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    WIRELESS LAN

    A fast-growing market introducing the flexibility of wireless access into office, home, or productionenvironments.

    WLANs are typically restricted in their diameter to buildings, a campus, single rooms etc. and are operatedby individuals, not by large-scale network providers.

    The global goal of WLANs is to replace office cabling, to enable join less access to theinternet and, to introduce a higher flexibility for ad-hoc communication in, e.g., groupmeetings.

    Advantages of WLANs are:

    Flexibility:

    o Within radio coverage, nodes can communicate without further restriction. Radio wavescan penetrate walls, senders and receivers can be placed anywhere (also non-visible,e.g., within devices, in walls etc.).

    Planning:

    o No prior planning is required for connectivity as long as devices followstandard convention.

    Design:

    o Wireless networks allow for the design of small, independent devices which canfor example be put into a pocket.

    o Wireless senders and receivers can be hidden in historic buildings, i.e., currentnetworking technology can be introduced without being visible.

    Robustness:

    o Wireless networks can survive disasters, e.g., earthquakes or users pulling a plug. If thewireless devices survive, people can still communicate.

    Cost:

    o After providing wireless access to the infrastructure via an access point for the first user,adding additional users to a wireless network will not increase the cost. This is, importantfor e.g., lecture halls, hotel lobbies or gate areas in airports.

    Disadvantages of WLANs are:

    Quality of service:

    o WLANs typically offer lower quality than their wired counterparts.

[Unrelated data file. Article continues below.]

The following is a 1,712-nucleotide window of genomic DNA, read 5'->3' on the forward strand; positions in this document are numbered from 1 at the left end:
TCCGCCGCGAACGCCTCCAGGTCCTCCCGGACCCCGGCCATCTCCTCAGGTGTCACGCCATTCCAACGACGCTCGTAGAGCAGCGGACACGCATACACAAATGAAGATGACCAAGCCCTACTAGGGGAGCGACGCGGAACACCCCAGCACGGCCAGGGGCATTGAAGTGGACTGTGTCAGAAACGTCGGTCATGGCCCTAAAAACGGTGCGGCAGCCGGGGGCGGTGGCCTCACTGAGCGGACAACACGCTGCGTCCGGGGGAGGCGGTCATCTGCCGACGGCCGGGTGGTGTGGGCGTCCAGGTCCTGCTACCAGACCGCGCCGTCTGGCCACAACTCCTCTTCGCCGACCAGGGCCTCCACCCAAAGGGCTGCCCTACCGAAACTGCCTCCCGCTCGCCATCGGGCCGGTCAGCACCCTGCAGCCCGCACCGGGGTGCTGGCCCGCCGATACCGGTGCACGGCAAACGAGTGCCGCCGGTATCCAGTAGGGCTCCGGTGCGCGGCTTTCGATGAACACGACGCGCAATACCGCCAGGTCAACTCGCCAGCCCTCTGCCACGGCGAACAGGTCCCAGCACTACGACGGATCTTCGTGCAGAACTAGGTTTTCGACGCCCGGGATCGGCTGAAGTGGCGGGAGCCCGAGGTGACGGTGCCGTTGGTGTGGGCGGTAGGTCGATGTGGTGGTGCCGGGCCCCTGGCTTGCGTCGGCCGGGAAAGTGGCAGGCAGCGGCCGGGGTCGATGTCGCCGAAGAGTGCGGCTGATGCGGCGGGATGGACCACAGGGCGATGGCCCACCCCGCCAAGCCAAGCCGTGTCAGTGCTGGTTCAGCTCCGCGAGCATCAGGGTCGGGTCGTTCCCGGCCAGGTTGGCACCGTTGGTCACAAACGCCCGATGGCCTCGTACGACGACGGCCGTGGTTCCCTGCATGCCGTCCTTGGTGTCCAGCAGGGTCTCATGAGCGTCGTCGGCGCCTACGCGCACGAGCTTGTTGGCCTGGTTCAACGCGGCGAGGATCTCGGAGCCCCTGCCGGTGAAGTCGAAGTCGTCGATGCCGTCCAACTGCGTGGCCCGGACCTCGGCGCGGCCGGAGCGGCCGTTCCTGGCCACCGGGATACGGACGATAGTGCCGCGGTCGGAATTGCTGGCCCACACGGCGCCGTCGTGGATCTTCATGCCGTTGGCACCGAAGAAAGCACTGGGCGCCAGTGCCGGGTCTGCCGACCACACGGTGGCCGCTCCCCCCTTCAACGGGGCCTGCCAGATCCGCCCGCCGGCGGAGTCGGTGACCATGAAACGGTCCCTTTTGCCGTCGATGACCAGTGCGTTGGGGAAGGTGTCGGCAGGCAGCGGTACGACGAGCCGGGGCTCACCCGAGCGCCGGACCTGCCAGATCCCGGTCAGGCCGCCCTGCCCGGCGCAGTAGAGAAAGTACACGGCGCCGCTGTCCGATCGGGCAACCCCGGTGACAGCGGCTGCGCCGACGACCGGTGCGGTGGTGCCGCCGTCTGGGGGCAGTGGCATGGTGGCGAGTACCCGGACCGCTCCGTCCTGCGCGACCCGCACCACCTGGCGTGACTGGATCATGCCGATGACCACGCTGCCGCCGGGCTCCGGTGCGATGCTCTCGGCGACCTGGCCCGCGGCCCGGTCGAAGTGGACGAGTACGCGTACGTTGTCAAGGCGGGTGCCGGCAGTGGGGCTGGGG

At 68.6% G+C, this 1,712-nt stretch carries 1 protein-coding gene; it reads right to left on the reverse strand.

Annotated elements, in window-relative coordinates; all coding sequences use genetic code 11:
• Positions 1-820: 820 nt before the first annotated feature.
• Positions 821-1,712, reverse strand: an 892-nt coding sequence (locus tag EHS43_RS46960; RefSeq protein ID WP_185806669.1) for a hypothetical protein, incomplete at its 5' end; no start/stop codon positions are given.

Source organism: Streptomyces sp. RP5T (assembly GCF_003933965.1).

o The main reasons for this are the lower bandwidth due to limitations in radio transmission

    (e.g., only 110 Mbit/s user data rate instead of 1001,000 Mbit/s).o Higher delay in error correction and detection mechanisms.

    Proprietary solutions:

    o Slow standardization procedures.

    IT2402 Mobile CommunicationYear-IV Semester-VII UNIT 2 (Wireless

    Network)

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    Restrictions:

    o All wireless products have to obey with national regulations. Several government andnon-government institutions restrict frequencies to minimize interference.

    Safety and security:o Using radio waves for data transmission might interfere with other high-tech equipment,

    e.g., hospitals.

    Competing Requirement

    Global operation:

    o WLAN products should sell in all countries so, national and international frequencyregulations have to be considered.

    o Wireless LAN equipment may be carried from one country into another theoperation should still be legal in this case.

    Low power:o Wireless devices running on battery power. The LAN design should take this into account

    and implement special power-saving modes and power management functions.

    License-free operation:

    o Should be able to operate the WLAN without license.

    Robust transmission technology:

    o Compared to their wired counterparts, WLANs operate under difficult conditions. If theyuse radio transmission, many other electrical devices can interfere with them (vacuumcleaners, hairdryers, train engines etc.).

    Easy to use:

    o Must be easy to use by a common man without complicated procedure

    Protection of investment:

    o A lot of money has already been invested into wired LANs. The new WLANs shouldprotect this investment by being interoperable with the existing networks.

    Safety and security:

    o Wireless LANs should be safe to operate, especially regarding low radiation if used, e.g.,in hospitals. Users cannot keep safety distances to antennas. The equipment has to besafe for leader.

    o Users should not be able to read personal data during transmission, i.e., encryptionmechanisms should be integrated.

    Transparency for applications:

    o Existing applications should continue to run over WLANs, the only difference beinghigher delay and lower bandwidth.

    IT2402 Mobile CommunicationYear-IV Semester-VII UNIT 2 (Wireless

    Network)

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    Infra red Vs Radio Transmission

    Now days we have used 2 Basic Transmission Technology. The transmission Technologiesare Infra red and Radio Transmission.

    Infrastructure and ad-hoc network

    The two basic alternative of wireless networks are infrastructure-based and ad-hoc.

    Infrastructure

    Normally infrastructure is used to access other network.

    Infrastructure networks not only provide access to other networks, but also include forwardingfunctions, medium access control etc.

    In these infrastructure-based wireless networks, communication is done between the wireless nodesand the access point.